“We bought the two rocking chairs that Monica and Raymond were sitting in when we found out,” Jason said.
“They’re out front,” Jeri said.
Monica’s pregnancy progressed without a hitch, just as she’d expected. Two of the embryos developed, and they were named Helen and Frances.
The Cravens’ children, 2-year-old Caroline, 3-year-old Carter and 6-year-old Trey, knew something different was happening.
Jason said, “Caroline would point at Monica’s belly and say, ‘Potts babies! Potts babies!’”
Monica’s parents and in-laws were a constant source of support. They looked after the children during doctor’s visits that sometimes involved three trips to Memphis in a week.
“The pregnancy was fine,” Monica said. “It was never unpleasant, until the bitter end when I had 11 pounds of baby in me.”
After 36 weeks, the babies were born by C-section at North Mississippi Medical Center Women’s Hospital on Oct. 23. Frances arrived at 10:25 a.m. and weighed 5.8 pounds. Helen appeared two minutes later and weighed 5.13 pounds.
“I bet we had about 40 people in the waiting area,” Jason said.
“It was a party,” Raymond said, while pointing around the room. “We had my family, her family, his family and her family.”
Jeri had a room across from Monica. The girls spent two nights in the hospital, one more than Monica.
Moments
Carter Craven learned how to pick Helen out when she was in his mother’s belly because she did most of the punching and kicking.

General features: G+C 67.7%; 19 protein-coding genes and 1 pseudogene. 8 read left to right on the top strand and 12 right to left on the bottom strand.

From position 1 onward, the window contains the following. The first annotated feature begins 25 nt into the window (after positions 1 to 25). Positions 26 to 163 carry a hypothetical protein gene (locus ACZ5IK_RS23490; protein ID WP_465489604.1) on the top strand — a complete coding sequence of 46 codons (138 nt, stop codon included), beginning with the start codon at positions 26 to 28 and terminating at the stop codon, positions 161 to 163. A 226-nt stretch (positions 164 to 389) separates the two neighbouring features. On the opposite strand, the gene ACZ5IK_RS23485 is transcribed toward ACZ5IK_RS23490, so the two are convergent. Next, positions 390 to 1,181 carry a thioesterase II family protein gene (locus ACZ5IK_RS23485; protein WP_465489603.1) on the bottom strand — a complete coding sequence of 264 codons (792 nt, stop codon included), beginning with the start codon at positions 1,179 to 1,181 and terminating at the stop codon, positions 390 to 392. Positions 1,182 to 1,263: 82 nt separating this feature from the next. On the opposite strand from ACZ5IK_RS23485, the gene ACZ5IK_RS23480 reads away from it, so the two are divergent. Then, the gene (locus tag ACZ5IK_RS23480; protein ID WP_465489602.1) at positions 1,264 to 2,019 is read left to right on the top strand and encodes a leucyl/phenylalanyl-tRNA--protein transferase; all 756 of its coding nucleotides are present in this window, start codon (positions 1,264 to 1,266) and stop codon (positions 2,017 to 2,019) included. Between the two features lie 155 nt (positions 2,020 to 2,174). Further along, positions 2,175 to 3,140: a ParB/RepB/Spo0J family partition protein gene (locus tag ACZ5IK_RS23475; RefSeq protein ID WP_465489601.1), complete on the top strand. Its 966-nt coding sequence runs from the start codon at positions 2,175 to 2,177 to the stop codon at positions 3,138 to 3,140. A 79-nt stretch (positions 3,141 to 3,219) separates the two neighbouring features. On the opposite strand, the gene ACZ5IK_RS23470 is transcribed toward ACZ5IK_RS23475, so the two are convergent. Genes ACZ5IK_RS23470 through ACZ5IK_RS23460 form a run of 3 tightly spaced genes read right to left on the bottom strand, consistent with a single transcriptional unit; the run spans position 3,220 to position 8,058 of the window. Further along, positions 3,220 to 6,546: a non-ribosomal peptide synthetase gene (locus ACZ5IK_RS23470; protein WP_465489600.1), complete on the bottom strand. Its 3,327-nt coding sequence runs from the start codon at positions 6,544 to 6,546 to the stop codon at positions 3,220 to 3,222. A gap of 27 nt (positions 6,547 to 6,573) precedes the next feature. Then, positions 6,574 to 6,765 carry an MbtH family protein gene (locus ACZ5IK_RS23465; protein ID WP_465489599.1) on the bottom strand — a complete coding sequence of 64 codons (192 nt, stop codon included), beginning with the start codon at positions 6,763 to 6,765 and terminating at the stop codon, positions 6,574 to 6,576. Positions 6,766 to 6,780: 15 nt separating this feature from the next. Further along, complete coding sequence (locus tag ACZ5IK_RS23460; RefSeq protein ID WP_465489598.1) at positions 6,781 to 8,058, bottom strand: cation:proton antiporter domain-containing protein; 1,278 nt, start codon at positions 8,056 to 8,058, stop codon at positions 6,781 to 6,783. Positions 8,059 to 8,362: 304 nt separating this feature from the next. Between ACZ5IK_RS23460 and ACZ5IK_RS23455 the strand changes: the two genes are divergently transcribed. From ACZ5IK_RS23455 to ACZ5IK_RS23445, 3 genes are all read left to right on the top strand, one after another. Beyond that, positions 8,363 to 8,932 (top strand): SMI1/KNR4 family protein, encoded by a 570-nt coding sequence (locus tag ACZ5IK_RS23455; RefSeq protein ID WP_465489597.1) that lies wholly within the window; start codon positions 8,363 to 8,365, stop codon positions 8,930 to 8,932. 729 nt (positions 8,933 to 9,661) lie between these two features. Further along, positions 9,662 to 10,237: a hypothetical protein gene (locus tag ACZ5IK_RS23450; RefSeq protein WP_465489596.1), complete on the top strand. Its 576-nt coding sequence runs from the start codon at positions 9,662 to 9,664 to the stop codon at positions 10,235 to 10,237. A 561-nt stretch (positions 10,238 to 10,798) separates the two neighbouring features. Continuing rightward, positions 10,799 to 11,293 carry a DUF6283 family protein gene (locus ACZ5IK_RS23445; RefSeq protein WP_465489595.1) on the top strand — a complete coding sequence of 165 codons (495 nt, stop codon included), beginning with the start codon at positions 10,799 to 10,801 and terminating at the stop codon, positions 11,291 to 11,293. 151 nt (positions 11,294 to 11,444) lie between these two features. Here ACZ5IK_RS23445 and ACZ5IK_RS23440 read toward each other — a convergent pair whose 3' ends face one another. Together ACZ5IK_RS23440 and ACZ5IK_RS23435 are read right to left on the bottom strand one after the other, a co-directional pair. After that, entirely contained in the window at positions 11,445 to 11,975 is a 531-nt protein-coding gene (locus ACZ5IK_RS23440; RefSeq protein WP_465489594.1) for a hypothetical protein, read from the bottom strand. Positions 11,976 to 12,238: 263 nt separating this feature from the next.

“That was Carter’s thing,” Raymond said. “That’s how he recognized Helen after she was born.”
In the past couple of weeks, the Craven clan has visited with Jeri, Jason, Helen and Frances, but there’s no doubt where the girls belong.
“They sleep well, unless they’re hungry or wet,” Jeri said.
“They’re nothing like our kids,” Raymond said.
“That’s the truth,” Monica said.
Jason and Jeri had given up on having children until Monica made her offer. If this had failed, they wouldn’t have tried again.
“That was a once-in-a-lifetime moment,” Jason said. “We just thank the Lord for it.”
Monica said 4 C-sections are enough for her, and she doesn’t plan to deliver any more babies. But she was glad to help others share in a blessing she treasures in her own life.
“I just love my kids so much,” she said. “We got to give that to someone else. It feels pretty cool.”
Jeri recently sent Monica a text that meant a lot to her: “I totally get why you did it now. I love being a mom.”
Jason and Jeri knew the babies were coming, and “excited” probably doesn’t describe the way they felt in the days before Oct. 23.
The reality, though, has proven to be more than they ever guessed or hoped for.
“It’s not just the babies,” Jason said.
“You get a lifetime of memories. It’s something you don’t expect,” Monica said.
“The babies are awesome, but you get all the moments that follow,” Jason said, cradling Frances.
“All those moments that make up their lives,” Jeri said, with Helen asleep in her arms.
scott.morris@journalinc.com